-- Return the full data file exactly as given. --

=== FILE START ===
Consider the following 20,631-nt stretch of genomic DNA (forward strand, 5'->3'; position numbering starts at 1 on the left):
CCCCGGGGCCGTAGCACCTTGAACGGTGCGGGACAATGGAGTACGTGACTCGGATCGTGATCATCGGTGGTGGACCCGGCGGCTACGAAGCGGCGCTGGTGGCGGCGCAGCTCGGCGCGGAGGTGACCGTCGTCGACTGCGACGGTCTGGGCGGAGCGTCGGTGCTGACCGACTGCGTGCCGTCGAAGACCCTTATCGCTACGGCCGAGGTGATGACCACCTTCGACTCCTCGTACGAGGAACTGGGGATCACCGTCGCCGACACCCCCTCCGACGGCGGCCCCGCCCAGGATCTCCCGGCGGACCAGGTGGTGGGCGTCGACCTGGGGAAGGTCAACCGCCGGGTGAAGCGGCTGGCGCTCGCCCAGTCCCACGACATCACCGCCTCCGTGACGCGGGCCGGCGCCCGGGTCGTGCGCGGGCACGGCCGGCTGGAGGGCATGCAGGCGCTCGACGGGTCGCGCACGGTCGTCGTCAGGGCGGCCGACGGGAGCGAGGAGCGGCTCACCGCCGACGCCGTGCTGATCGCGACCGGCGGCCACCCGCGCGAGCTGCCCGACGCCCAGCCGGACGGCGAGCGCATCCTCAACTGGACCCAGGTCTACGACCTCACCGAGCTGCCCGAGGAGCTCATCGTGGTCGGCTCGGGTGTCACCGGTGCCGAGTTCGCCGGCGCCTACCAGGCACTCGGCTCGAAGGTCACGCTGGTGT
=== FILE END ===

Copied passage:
Consider the following 20,631-nt stretch of genomic DNA (forward strand, 5'->3'; position numbering starts at 1 on the left):
CCCCGGGGCCGTAGCACCTTGAACGGTGCGGGACAATGGAGTACGTGACTCGGATCGTGATCATCGGTGGTGGACCCGGCGGCTACGAAGCGGCGCTGGTGGCGGCGCAGCTCGGCGCGGAGGTGACCGTCGTCGACTGCGACGGTCTGGGCGGAGCGTCGGTGCTGACCGACTGCGTGCCGTCGAAGACCCTTATCGCTACGGCCGAGGTGATGACCACCTTCGACTCCTCGTACGAGGAACTGGGGATCACCGTCGCCGACACCCCCTCCGACGGCGGCCCCGCCCAGGATCTCCCGGCGGACCAGGTGGTGGGCGTCGACCTGGGGAAGGTCAACCGCCGGGTGAAGCGGCTGGCGCTCGCCCAGTCCCACGACATCACCGCCTCCGTGACGCGGGCCGGCGCCCGGGTCGTGCGCGGGCACGGCCGGCTGGAGGGCATGCAGGCGCTCGACGGGTCGCGCACGGTCGTCGTCAGGGCGGCCGACGGGAGCGAGGAGCGGCTCACCGCCGACGCCGTGCTGATCGCGACCGGCGGCCACCCGCGCGAGCTGCCCGACGCCCAGCCGGACGGCGAGCGCATCCTCAACTGGACCCAGGTCTACGACCTCACCGAGCTGCCCGAGGAGCTCATCGTGGTCGGCTCGGGTGTCACCGGTGCCGAGTTCGCCGGCGCCTACCAGGCACTCGGCTCGAAGGTCACGCTGGTGT